Asia-Europe box rates rise 30%




Ocean freight spot rates on the main east-west container trades rose significantly last week on all routes originating from Asia, with Asia-Europe rates rising particularly strongly, according to the World Container Index assessed by Drewry.

Although average rates remain 17% down compared with the same period of 2018, Drewry’s composite index increased 13.6% last week to US $1,417 per 40ft container, which is around $10 higher than the five-year average of $1,407 per 40ft container.

“Rates showed a significant increase on all routes originating from Asia,” Drewry noted. “Freight rates from Shanghai to Rotterdam boomed 30% to $1,560 per 40ft box. Similarly, rates on Shanghai-Genoa escalated $209 from previous week’s rate of $1,391 and reached $1,600 per feu.

“Also, rates from Shanghai to Los Angeles nudged up 12% to $1,569 and Shanghai to New York climbed $130 to touch $2,526 for a 40ft container.”


Drewry expects rates to continue the upwards trend this week.

Meanwhile, long-term contracted ocean freight rates for carriers continued their downward trend through the month of October, according to digital rates specialist Xeneta. The latest freight data from the Oslo-based firm’s XSI (Xeneta Shipping Index) Public Indices report shows a continued drop in contracted freight rates as the industry heads into the key seasonal months.

“Rates on a number of key routes have continued a steady downward slide since early summer but have yet to fall below the levels seen one year ago, nor at the start of this year,” Xeneta noted.

The company’s XSI, which reports on the long-term contracted market, dropped a further 2.2% during October 2019 to reach 110.74 points, but this level remains 1.5% higher than one year ago (at the end of October 2018), and 2.2% higher than the levels reported at the start of this year. Xeneta’s indices use crowd-sourced shipping data covering over 160,000 port-to-port pairings and 110 million data points.


According to chief executive Patrik Berglund, the next few months will likely be critical in shaping contract negotiations on key trade lanes, with significant general (FAK) increases planned for November on the Far East-North Europe trade routes, as well as the transpacific routes.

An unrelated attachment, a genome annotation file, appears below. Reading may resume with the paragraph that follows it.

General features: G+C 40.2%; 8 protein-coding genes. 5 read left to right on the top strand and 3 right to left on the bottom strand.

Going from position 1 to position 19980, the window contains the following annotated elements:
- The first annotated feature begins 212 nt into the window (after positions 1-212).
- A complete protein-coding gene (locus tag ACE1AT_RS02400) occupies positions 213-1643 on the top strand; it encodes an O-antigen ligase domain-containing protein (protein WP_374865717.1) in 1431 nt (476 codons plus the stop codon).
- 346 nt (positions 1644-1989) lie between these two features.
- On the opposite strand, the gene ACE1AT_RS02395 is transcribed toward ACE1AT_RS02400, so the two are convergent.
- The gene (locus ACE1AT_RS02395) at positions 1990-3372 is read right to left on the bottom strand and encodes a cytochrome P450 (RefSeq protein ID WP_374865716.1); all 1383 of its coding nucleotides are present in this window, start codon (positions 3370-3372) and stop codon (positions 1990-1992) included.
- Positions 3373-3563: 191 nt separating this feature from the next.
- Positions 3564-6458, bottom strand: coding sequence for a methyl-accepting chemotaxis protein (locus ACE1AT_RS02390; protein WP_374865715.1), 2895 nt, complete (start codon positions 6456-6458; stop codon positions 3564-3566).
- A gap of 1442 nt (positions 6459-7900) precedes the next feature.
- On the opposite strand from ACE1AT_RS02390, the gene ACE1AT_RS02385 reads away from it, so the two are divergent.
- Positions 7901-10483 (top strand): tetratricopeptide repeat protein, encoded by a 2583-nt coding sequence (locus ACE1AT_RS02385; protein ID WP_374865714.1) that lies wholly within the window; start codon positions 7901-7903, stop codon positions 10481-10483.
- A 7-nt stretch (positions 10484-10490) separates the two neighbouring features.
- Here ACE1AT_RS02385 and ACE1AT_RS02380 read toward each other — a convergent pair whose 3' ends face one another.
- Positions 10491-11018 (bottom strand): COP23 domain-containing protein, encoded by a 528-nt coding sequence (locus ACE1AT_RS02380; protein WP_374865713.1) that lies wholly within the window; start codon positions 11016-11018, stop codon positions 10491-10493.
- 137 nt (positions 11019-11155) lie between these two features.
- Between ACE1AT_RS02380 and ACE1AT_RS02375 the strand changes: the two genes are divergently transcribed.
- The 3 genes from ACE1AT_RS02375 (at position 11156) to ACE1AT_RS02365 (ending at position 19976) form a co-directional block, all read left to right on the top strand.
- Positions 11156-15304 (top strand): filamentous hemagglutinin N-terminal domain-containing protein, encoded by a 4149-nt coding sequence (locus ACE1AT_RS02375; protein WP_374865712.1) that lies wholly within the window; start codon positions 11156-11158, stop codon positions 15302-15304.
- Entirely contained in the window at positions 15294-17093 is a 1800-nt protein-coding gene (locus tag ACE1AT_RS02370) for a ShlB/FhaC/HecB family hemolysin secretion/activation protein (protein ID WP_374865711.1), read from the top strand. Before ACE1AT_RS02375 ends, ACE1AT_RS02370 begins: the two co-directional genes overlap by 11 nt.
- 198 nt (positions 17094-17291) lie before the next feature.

“Spot rates on these routes have continued to trend downwards, so carriers will be looking to set a more positive tone ahead of rate negotiations and the introduction of the new low-sulphur in fuel regulations in 2020 that could see an increase in bunker costs,” he said.

Despite the difficulties facing carriers, Berglund noted that Maersk had still been able to upgrade its full-year earnings (EBITDA) guidance from $5bn to between $5.4bn and 5.8bn. The Danish line attributes the improved prediction to reliability and capacity management, in addition to continued margin improvements – including from a reduction in fuel prices, with IFO (Intermediate fuel oil) having steadily declined since April.

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While the overall XSI Index showed a continued decrease, Berglund said the devil is in the detail when looking at more regional export and import data trends over the last year. He said that the current indices continue to look erratic, but the overall trend of a declining freight rate market will likely continue for a short time still, despite carriers’ best efforts.

Economic and geopolitical instability, such as even more delays for the UK leaving Europe (Brexit) and the trade war between US and China reaching now into the end of the year season, will add more necessity for shippers and freight forwarders to keep a sharp eye on rates.

© 2019 Worldfreightrates News